Michael Chabon, celebrated author of the Pulitzer Prize-winning novel The Amazing Adventures of Kavalier & Clay and many more, has joined the ranks of Genius' verified commenters. He's marked up a couple of Mark Ronson songs, and now he's zoned in on the final few bars of Kendrick Lamar's chilling new song "The Blacker The Berry." Those lines—So why did I weep when Trayvon Martin was in the street?/ When gang banging make me kill a nigga blacker than me?/ Hypocrite!—are powerful, he writes, because they flip the script back unto who but Kendrick himself. And the effect is "devastating," he says:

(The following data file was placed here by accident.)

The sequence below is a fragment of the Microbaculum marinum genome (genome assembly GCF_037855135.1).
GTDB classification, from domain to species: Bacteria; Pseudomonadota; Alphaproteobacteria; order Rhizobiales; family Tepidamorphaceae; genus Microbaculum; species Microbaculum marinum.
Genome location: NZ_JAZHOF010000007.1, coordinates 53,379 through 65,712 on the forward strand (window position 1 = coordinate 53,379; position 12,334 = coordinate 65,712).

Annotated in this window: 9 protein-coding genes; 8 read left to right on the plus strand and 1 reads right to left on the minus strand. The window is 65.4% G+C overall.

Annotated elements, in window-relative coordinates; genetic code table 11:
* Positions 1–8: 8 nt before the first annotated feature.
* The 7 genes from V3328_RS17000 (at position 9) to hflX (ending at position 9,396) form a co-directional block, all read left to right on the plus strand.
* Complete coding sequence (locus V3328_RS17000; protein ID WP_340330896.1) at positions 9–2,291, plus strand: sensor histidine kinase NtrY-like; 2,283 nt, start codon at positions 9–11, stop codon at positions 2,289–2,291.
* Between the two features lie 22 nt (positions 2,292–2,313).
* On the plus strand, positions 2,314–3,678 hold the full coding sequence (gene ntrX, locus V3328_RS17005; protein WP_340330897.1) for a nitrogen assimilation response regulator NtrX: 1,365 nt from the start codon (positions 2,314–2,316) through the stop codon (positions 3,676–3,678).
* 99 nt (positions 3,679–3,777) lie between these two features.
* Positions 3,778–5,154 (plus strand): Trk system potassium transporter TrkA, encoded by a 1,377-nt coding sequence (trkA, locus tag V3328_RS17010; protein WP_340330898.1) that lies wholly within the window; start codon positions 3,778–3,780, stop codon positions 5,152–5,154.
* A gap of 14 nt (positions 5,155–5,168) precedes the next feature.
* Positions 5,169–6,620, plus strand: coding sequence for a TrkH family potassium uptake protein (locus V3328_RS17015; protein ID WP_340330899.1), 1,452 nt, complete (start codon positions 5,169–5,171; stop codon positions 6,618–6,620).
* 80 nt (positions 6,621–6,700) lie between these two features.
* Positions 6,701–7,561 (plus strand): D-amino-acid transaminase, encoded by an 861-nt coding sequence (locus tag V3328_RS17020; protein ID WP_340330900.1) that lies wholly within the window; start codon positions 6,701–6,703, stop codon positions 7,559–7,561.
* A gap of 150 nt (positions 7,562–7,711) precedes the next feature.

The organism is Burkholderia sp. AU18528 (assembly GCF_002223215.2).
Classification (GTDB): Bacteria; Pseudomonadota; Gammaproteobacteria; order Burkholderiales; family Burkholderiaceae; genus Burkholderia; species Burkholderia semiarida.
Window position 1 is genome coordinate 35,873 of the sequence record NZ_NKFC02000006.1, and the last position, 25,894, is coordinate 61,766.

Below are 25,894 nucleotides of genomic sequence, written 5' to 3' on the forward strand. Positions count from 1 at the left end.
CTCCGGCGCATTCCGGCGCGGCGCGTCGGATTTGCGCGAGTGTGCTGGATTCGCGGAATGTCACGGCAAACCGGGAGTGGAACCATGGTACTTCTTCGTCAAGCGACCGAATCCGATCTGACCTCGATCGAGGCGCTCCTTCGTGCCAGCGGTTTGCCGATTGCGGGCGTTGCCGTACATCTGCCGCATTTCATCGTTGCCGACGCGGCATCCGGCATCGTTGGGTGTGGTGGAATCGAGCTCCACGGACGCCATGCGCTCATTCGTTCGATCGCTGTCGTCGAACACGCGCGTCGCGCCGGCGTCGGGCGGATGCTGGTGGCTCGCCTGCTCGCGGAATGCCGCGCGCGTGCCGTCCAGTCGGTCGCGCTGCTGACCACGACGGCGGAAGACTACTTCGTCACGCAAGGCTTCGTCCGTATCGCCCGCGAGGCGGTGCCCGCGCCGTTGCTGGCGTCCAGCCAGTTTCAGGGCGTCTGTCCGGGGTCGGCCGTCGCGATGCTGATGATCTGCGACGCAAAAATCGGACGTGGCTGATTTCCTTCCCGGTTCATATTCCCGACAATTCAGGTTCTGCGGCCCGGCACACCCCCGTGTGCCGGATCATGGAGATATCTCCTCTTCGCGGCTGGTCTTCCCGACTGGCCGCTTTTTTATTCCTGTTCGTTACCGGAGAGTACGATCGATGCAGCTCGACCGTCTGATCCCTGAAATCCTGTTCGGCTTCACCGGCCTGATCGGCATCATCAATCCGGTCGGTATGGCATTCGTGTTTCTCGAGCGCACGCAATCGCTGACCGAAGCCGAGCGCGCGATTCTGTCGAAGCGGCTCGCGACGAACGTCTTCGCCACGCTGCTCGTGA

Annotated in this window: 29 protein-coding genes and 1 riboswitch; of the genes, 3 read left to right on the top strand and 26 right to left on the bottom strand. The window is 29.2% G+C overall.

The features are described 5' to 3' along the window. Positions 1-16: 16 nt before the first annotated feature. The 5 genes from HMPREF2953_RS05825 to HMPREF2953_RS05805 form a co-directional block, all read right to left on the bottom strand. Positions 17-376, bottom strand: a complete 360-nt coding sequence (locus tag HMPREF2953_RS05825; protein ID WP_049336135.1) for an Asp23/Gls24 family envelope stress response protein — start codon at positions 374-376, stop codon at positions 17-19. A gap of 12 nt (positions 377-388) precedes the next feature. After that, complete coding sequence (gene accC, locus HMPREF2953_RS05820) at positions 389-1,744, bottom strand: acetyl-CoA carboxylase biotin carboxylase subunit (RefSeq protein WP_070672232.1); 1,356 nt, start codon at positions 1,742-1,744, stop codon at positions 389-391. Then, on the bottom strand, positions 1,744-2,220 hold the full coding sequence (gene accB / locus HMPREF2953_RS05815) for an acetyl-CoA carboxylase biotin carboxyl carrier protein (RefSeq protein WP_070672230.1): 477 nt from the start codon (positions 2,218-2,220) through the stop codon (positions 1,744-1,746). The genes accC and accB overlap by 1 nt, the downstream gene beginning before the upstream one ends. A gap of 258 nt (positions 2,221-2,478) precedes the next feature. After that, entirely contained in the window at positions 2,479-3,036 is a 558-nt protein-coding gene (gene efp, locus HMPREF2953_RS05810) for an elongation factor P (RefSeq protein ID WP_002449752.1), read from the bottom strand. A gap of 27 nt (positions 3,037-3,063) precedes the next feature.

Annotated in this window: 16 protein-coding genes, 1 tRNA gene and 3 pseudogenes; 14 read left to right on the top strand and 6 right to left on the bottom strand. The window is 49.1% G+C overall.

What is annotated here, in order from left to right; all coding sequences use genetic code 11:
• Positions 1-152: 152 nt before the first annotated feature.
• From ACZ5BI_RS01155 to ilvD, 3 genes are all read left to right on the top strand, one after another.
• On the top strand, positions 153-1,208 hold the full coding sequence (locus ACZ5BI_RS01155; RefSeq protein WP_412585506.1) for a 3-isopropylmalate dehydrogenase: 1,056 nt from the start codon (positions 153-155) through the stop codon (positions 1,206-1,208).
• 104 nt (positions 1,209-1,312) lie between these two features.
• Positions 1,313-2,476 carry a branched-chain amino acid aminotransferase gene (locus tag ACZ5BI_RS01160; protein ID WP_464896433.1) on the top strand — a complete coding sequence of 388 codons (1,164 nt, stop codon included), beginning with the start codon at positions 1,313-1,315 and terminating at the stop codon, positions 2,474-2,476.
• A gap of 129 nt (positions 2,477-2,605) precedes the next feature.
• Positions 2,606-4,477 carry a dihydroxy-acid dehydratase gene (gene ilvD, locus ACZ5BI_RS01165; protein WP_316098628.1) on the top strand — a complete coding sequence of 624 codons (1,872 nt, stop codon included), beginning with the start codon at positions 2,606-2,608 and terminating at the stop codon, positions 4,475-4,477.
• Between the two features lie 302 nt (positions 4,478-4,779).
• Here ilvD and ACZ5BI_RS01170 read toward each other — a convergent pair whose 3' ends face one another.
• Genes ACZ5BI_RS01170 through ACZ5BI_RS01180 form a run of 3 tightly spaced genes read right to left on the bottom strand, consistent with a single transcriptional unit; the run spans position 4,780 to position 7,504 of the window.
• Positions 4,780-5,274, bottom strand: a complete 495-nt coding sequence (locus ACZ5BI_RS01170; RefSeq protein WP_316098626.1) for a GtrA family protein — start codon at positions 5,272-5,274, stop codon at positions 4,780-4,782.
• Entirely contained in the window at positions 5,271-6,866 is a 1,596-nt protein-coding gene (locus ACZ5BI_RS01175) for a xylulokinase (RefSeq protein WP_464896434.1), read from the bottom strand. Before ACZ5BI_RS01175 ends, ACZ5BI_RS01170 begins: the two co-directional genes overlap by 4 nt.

"In this final couplet, Kendrick Lamar employs a rhetorical move akin to—and in its way even more devastating than—Common's move in the last line of "I Used to Love H.E.R.": snapping an entire lyric into place with a surprise revelation of something hitherto left unspoken. In "H.E.R.", Common reveals the identity of the song's "her"—hip hop itself—forcing the listener to re-evaluate the entire meaning and intent of the song. Here, Kendrick Lamar reveals the nature of the enigmatic hypocrisy that the speaker has previously confessed to three times in the song without elaborating: that he grieved over the murder of Trayvon Martin when he himself has been responsible for the death of a young black man. Common's "her" is not a woman but hip hop itself; Lamar's "I" is not (or not only) Kendrick Lamar but his community as a whole. This revelation forces the listener to a deeper and broader understanding of the song's "you", and to consider the possibility that "hypocrisy" is, in certain situations, a much more complicated moral position than is generally allowed, and perhaps an inevitable one."
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